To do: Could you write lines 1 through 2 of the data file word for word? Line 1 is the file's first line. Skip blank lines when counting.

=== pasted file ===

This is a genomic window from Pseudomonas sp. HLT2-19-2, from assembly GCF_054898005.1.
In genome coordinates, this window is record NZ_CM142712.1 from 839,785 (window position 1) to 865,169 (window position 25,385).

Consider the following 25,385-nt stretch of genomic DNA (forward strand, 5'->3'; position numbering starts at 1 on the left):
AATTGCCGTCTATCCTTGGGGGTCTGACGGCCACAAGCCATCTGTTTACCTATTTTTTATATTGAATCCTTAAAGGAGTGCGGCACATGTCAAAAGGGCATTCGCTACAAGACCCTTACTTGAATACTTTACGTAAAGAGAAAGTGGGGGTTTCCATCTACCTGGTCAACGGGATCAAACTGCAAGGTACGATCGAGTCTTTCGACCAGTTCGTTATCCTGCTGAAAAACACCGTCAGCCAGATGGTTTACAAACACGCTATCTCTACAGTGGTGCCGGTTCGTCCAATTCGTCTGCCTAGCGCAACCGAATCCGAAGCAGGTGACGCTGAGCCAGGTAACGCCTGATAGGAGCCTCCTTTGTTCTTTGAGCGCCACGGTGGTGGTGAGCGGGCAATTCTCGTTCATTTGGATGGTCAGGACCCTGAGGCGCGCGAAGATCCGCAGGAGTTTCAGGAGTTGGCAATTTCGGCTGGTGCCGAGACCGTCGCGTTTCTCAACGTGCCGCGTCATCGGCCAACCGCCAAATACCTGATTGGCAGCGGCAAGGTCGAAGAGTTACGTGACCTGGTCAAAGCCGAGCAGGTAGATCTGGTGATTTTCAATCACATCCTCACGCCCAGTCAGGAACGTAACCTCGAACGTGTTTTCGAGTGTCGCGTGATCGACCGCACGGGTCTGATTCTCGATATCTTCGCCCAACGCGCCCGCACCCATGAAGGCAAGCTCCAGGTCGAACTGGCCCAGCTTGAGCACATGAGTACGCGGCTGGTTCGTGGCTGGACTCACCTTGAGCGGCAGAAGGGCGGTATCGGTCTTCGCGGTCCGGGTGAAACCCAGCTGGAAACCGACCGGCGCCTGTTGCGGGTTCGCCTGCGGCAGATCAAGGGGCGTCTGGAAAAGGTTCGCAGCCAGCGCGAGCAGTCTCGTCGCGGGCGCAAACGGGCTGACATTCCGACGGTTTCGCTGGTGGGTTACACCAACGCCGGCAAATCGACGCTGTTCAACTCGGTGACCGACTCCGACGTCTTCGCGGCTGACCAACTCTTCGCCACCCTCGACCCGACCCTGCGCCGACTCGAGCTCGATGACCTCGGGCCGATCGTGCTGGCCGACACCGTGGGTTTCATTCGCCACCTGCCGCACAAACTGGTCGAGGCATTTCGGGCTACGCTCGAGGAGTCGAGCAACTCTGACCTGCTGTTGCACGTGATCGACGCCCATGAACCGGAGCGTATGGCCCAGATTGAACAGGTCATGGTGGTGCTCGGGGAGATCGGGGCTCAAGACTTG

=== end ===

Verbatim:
This is a genomic window from Pseudomonas sp. HLT2-19-2, from assembly GCF_054898005.1.
In genome coordinates, this window is record NZ_CM142712.1 from 839,785 (window position 1) to 865,169 (window position 25,385).